A putative amyloid-lowering agent, the blood pressure drug nilvadipine has proven ineffective in people with mild to moderate Alzheimer’s disease in a Phase 3 trial. In the September 24 PLoS Medicine, researchers led by Brian Lawlor at St. James’ Hospital, Dublin, reported that 18 months of treatment did not slow cognitive decline on the primary endpoints, the ADAS-Cog12 and the CDR sum of boxes. Biomarker analyses have not yet been published, so it is unclear if the drug hit its biologic targets.
- Nilvadipine did not slow cognitive decline in mild to moderate AD.
- Researchers are still analyzing biomarkers of target engagement.
Although nilvadipine lowers blood pressure by blocking calcium channels, this is thought to be unrelated to amyloid plaque reduction. In cell and animal models, nilvadipine suppresses Aβ production and boosts clearance of the peptide across the blood-brain barrier (Jul 2011 news). Mouse studies also indicate that nilvadipine inhibits the spleen tyrosine kinase (SYK), which activates the tau kinase GSK-3β, hence the drug potentially reduces tau phosphorylation, as well. In that same study, researchers reported that a known SYK inhibitor mimicked the effects of nilvadipine on amyloid and tau (Paris et al., 2014). Whether the purported amyloid and tau effects are related is unknown.
In the Phase 3 trial, which began in 2013, researchers used a dose of nilvadipine, 8 mg once daily, that has minimal effects on blood pressure. Researchers recruited 511 participants from nine European countries, with 253 of them randomized to take nilvadipine, the rest placebo. Treatment and placebo groups were well-matched overall, although the treatment group had about twice as many diabetics. Participants had an average age of 73 and MMSE of 20 and met NINCDS-ADRDA criteria for Alzheimer’s, but the diagnosis was not confirmed with biomarkers.
No safety issues emerged. There were slightly more adverse events in the treatment group, but these were judged unrelated to the drug. About 10 percent of participants dropped out in both the treatment and placebo groups. The treatment only modestly lowered blood pressure, with median systolic pressure falling by five points.
The nilvadipine trial was powered to detect a 50 percent slowing of cognitive decline on the primary endpoints, but found no difference (see image). In addition, the researchers saw no change in the Disability Assessment for Dementia, which measures functional outcomes. In prespecified subgroup analyses, treated participants with an MMSE above 20 appeared to decline more slowly than the placebo group, but those with a lower MMSE declined faster on drug. Males and ApoE4 carriers also declined more slowly on drug than on placebo. However, the numbers in these subgroups were too small to be statistically meaningful. Biomarker analyses of Aβ levels in cerebrospinal fluid and blood, as well as MRI data on cerebral blood flow, are ongoing. The researchers did not measure effects on SYK, so it is unclear if 8 mg was enough to inhibit the kinase.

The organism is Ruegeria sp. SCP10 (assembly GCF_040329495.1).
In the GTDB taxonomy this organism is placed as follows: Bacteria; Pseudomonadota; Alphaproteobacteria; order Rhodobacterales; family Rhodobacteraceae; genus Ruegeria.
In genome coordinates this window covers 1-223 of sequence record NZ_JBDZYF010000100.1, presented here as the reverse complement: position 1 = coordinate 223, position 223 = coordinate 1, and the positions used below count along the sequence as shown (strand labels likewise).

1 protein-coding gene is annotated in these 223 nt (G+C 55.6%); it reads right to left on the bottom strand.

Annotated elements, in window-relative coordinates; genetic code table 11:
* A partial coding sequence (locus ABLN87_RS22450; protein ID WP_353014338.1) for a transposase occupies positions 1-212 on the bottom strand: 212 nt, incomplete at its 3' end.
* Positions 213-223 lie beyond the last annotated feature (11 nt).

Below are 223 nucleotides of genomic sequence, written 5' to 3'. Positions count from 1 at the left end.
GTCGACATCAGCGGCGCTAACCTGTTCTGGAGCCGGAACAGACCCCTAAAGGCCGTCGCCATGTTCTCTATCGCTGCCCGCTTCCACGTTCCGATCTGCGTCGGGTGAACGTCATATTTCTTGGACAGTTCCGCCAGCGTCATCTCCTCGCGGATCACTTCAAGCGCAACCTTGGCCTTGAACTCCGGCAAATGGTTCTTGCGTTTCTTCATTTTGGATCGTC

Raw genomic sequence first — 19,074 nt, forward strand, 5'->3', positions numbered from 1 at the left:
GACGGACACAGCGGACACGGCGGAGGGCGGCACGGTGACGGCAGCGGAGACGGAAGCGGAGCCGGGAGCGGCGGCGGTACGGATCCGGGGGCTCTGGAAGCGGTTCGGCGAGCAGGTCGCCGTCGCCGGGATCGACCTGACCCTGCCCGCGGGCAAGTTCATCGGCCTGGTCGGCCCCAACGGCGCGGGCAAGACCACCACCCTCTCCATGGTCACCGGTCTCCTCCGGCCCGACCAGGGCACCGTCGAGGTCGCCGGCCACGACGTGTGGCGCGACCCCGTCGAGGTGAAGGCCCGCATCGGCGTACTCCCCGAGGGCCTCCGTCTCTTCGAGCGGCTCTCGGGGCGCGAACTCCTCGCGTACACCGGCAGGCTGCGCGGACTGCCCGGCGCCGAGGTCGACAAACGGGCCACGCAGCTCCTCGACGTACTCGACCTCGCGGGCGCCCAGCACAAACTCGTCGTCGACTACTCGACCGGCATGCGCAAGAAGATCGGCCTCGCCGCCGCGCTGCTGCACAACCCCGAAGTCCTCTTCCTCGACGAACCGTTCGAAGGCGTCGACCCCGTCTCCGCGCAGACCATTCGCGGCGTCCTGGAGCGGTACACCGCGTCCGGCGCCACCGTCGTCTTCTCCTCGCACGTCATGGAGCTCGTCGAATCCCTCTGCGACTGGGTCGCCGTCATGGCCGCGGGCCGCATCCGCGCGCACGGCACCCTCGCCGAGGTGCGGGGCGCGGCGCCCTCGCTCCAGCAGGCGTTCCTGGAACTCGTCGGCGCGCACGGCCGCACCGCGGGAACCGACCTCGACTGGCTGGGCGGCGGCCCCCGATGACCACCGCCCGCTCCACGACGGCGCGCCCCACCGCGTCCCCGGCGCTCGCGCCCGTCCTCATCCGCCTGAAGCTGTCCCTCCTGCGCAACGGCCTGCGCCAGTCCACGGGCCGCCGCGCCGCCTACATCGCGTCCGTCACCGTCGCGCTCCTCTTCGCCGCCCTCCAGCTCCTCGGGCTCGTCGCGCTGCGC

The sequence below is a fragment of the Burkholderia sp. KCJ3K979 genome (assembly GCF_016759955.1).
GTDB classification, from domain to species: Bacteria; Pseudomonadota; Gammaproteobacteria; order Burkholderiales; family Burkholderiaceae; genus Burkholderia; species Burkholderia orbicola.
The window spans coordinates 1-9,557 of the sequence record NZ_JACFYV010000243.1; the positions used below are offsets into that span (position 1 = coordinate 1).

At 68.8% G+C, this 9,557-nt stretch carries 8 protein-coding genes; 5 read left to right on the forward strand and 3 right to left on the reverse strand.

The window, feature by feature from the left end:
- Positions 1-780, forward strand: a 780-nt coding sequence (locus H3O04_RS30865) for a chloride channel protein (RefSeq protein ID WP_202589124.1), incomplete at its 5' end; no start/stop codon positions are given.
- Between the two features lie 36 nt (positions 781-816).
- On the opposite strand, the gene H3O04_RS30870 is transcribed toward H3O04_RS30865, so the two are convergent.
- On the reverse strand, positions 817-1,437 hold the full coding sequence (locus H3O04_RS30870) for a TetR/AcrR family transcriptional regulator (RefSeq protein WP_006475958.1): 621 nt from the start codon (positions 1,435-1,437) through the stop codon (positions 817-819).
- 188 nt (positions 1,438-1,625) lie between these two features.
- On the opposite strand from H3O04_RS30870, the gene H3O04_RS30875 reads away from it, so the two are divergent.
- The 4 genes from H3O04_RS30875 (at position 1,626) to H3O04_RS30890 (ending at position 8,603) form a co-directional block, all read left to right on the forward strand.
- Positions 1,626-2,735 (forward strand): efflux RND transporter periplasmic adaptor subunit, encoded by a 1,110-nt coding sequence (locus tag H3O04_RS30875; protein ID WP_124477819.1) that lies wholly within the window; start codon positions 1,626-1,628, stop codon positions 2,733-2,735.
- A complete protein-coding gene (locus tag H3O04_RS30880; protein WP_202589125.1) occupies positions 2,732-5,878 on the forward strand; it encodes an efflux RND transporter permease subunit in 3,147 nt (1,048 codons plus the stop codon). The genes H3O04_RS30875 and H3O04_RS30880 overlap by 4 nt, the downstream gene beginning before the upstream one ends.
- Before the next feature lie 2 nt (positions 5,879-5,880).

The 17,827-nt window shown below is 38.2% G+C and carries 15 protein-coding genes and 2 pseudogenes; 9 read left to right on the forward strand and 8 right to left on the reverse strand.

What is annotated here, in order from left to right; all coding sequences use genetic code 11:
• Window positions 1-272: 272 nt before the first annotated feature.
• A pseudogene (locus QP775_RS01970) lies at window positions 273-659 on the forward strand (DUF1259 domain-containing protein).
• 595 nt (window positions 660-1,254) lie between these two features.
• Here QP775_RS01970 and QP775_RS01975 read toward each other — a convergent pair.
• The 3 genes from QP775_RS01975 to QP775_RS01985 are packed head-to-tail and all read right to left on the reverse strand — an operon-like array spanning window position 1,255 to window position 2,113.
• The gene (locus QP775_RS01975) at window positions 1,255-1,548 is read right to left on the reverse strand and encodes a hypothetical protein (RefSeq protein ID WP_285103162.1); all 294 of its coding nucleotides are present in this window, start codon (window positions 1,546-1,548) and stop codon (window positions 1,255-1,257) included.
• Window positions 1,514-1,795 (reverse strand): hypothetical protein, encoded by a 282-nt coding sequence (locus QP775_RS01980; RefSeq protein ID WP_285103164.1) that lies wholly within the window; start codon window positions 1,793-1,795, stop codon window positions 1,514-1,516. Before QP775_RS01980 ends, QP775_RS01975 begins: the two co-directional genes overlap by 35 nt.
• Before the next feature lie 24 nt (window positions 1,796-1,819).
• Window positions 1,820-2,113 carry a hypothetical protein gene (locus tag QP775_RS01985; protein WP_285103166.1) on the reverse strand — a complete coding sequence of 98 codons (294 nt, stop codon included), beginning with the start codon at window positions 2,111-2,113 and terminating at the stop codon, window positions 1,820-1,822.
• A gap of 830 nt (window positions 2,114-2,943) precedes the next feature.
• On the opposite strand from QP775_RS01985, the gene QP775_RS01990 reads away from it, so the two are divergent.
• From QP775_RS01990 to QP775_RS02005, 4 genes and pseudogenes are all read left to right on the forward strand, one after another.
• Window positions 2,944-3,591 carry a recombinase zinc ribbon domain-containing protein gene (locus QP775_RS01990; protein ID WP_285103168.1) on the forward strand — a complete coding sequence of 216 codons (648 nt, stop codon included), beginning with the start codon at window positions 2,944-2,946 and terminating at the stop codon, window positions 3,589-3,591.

Lawlor suggested that because nilvadipine lowers amyloid, it might work better at preclinical disease stages, a point echoed by Costantino Iadecola at Weill Cornell Medical College in New York. “It is becoming eminently clear that in AD, as in other brain disease, acute or chronic, the earlier the intervention the better,” he wrote to Alzforum. He was not involved in the study. “I hope that funding can be obtained to repeat the study in presymptomatic biomarker-positive patients, an intervention that is likely to have a greater impact,” Iadecola added.
The nilvadipine formulation used contains two mirror-image enantiomers of the same drug. Both inhibit SYK, but only the plus enantiomer blocks calcium channels and lowers blood pressure. Lawlor is considering testing only the minus enantiomer in patients at an earlier disease stage. Because this form has no effect on blood pressure, researchers could use a higher dose.—Madolyn Bowman Rogers
- Paris D, Ait-Ghezala G, Bachmeier C, Laco G, Beaulieu-Abdelahad D, Lin Y, Jin C, Crawford F, Mullan M. The spleen tyrosine kinase (Syk) regulates Alzheimer amyloid-β production and Tau hyperphosphorylation. J Biol Chem. 2014 Dec 5;289(49):33927-44. Epub 2014 Oct 20 PubMed.
- Lawlor B, Segurado R, Kennelly S, Olde Rikkert MG, Howard R, Pasquier F, Börjesson-Hanson A, Tsolaki M, Lucca U, Molloy DW, Coen R, Riepe MW, Kálmán J, Kenny RA, Cregg F, O'Dwyer S, Walsh C, Adams J, Banzi R, Breuilh L, Daly L, Hendrix S, Aisen P, Gaynor S, Sheikhi A, Taekema DG, Verhey FR, Nemni R, Nobili F, Franceschi M, Frisoni G, Zanetti O, Konsta A, Anastasios O, Nenopoulou S, Tsolaki-Tagaraki F, Pakaski M, Dereeper O, de la Sayette V, Sénéchal O, Lavenu I, Devendeville A, Calais G, Crawford F, Mullan M, NILVAD Study Group. Nilvadipine in mild to moderate Alzheimer disease: A randomised controlled trial. PLoS Med. 2018 Sep;15(9):e1002660. Epub 2018 Sep 24 PubMed.